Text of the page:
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New in paperback

Highlights from this season's releases

What Technology Wants

(Penguin, 2011; $17)

The founding executive editor of Wired magazine, Kevin Kelly, looks at the relationship between humans and technology in a book described by reviewer Zaheer Baber as “original and timely” (Nature 468, 372–373; 2010). Kelly argues that the increasing complexity of technology means that we have less control over how mechanical systems evolve. Although this “technium” is neither alive nor sentient, Kelly warns that it may develop its own wants.

The Moral Landscape: How Science Can Determine Human Values

(Free Press, 2011; $15)

Journalist Sam Harris argues that science can help us to understand moral values. Harris “eloquently counters the jaded pessimists who think that science has little to say about happiness”, wrote reviewer Pascal Boyer (Nature 469, 297; 2011).

Chasing the Sun: The Epic Story of the Star That Gives Us Life

(Simon & Schuster, 2011; £8.99)

Richard Cohen examines why our star is studied and even worshipped. Douglas Gough noted that the book “paints a fascinating and far-reaching scene that incorporates nearly all aspects of solar phenomena” (Nature 468, 504–506; 2010).

The Evolution of Childhood: Relationships, Emotion, Mind

(Harvard Univ. Press, 2011; $22.50)

Anthropologist Melvin Konner reveals how our childhood affects who we are individually and as a species. Morten Kringelbach described Konner as “an excellent tour guide to the sacred lands of childhood” (Nature 467, 918–919; 2010).

Evolution: The First Four Billion Years

Edited by:
(Harvard Univ. Press, 2011; $24.95)

This authoritative introduction to evolutionary biology delves into the history and controversies of the field. It includes an encyclopaedic section covering key figures and topics — from Aristotle and altruism to E. O. Wilson and sociobiology.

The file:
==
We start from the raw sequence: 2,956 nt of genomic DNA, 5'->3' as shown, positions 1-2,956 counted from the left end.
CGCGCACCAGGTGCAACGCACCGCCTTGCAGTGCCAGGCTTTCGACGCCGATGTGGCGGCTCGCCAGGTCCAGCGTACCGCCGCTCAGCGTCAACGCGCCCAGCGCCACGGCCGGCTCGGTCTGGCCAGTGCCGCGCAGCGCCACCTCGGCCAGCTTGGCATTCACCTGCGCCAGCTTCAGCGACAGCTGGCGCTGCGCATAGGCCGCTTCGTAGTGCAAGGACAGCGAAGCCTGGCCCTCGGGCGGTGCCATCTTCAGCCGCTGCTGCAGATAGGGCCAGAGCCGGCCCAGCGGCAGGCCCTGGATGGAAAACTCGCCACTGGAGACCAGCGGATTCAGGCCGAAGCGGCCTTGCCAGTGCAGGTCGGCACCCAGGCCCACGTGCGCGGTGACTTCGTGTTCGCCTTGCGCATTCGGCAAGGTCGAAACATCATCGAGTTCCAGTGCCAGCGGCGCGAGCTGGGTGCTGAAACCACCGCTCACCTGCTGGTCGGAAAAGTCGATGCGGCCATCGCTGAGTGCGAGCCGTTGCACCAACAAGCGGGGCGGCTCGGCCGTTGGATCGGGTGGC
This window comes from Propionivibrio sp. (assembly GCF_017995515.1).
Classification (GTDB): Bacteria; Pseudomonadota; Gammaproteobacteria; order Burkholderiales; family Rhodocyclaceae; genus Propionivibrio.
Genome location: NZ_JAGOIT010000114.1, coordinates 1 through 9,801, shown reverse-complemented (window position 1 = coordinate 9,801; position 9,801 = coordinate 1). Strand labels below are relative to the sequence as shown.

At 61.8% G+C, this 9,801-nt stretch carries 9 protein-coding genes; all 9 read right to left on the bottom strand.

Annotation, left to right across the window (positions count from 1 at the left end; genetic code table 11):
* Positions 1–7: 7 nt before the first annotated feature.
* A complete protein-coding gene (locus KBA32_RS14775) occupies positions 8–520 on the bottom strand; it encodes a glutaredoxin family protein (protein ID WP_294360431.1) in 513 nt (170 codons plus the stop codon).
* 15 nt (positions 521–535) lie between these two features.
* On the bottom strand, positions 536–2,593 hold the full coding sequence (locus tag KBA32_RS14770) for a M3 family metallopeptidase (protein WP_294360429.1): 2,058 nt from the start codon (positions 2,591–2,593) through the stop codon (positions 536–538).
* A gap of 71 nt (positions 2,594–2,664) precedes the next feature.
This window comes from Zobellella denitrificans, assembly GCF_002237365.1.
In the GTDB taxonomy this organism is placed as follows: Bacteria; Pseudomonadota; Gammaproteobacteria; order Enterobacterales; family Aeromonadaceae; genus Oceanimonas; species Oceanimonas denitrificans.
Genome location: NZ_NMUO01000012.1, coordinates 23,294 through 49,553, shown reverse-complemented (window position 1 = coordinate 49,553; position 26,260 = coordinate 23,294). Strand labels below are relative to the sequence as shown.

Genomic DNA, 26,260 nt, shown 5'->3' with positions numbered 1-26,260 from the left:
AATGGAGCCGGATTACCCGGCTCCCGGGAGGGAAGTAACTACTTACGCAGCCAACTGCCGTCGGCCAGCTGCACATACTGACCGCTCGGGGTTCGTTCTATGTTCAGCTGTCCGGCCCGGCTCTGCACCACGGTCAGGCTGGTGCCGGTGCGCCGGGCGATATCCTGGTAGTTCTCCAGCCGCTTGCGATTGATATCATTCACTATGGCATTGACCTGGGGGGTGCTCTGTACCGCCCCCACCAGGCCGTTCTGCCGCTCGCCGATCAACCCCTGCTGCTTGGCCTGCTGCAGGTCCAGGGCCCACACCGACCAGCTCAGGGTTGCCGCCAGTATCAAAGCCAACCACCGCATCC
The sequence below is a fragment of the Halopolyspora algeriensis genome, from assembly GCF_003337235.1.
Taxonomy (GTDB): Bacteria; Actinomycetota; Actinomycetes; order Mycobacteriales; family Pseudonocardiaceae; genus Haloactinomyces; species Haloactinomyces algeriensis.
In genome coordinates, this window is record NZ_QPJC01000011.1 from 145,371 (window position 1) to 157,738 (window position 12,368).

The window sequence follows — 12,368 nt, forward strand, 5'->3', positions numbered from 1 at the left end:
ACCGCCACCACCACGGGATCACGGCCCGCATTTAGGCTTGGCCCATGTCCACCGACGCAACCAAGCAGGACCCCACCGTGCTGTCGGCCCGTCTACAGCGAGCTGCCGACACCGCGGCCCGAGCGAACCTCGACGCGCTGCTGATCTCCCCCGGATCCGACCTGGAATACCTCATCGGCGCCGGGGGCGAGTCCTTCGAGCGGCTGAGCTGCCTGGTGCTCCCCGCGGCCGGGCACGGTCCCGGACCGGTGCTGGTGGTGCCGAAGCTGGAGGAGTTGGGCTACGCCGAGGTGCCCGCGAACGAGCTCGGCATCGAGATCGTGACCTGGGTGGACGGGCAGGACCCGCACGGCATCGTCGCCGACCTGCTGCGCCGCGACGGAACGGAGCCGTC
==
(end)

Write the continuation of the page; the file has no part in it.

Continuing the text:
The Emperor of All Maladies

(Fourth Estate, 2011; £9.99)

In his 'biography of cancer', physician Siddhartha Mukherjee provides a new perspective on the disease and the people affected by it. While showing how modern understanding of cancer is leading to new tactics to control it, he also explores how humans fought it in the past.

Written in Stone: Evolution, the Fossil Record, and Our Place in Nature

(Icon Books, 2011; £12.99)

Fossil finds are revealing ever more about Earth and human history, explains Brian Switek in this accessible book. Reviewer Jan Zalasiewicz called it “a fine guide to the four-dimensional tapestry of life” (Nature 469, 32–33; 2011).

The Arsenic Century: How Victorian Britain was Poisoned at Home, Work, and Play

(Oxford Univ. Press, 2011; £9.99)

Arsenic in the nineteenth century was ubiquitous — stored in kitchens as a rat killer, or used to dye sweets, candles and gloves. Historian James Whorton shows how its deadly past resonates with the environmental poisonings of today.

Where Good Ideas Come from: The Seven Patterns of Innovation

(Penguin, 2011; £9.99)

Good ideas, says writer Steven Johnson, are rarely produced by lone geniuses. Innovation more often grows out of a network of minds, he argues. Universities offer the best chance for breakthroughs as they lack market pressures.

Internet Alley: High Technology in Tysons Corner, 1945–2005

(MIT Press, 2011; $14.95)

Historian Paul Ceruzzi uncovers the story of the hub in Virginia from where much of the Internet is managed and governed. “Ceruzzi chronicles the evolution of Internet Alley astutely and accurately,” wrote Joel Shurkin (Nature 452, 533; 2008).

Leonardo's Legacy: How Da Vinci Reimagined the World

(Da Capo Press, 2011; $16)

Leonardo da Vinci designed a working robot, a heart valve and weapons. Science writer Stefan Klein analyses aspects of the artist's scientific genius, from well-known projects such as his flying machine to other, more obscure inventions.

The Mind's Eye

(Picador, 2011; £8.99)

A tumour led neurologist Oliver Sacks to lose his stereoscopic vision, prompting him to study other visual disorders and their effects on people. He reveals “the complex roles of sight in human life and the constitution of personal identity”, wrote Steve Silberman (Nature 467, 1036–1037; 2010).

Brain Storm: The Flaws in the Science of Sex Differences

(Harvard Univ. Press, 2011; $19.95)

Rebecca Jordan-Young reviews the research on supposed differences in male and female brains, arguing for more rigour. Virginia Valian called it “a welcome corrective” (Nature 470, 332–333; 2011).

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New in paperback. Nature 478, 316–317 (2011). https://doi.org/10.1038/478316a

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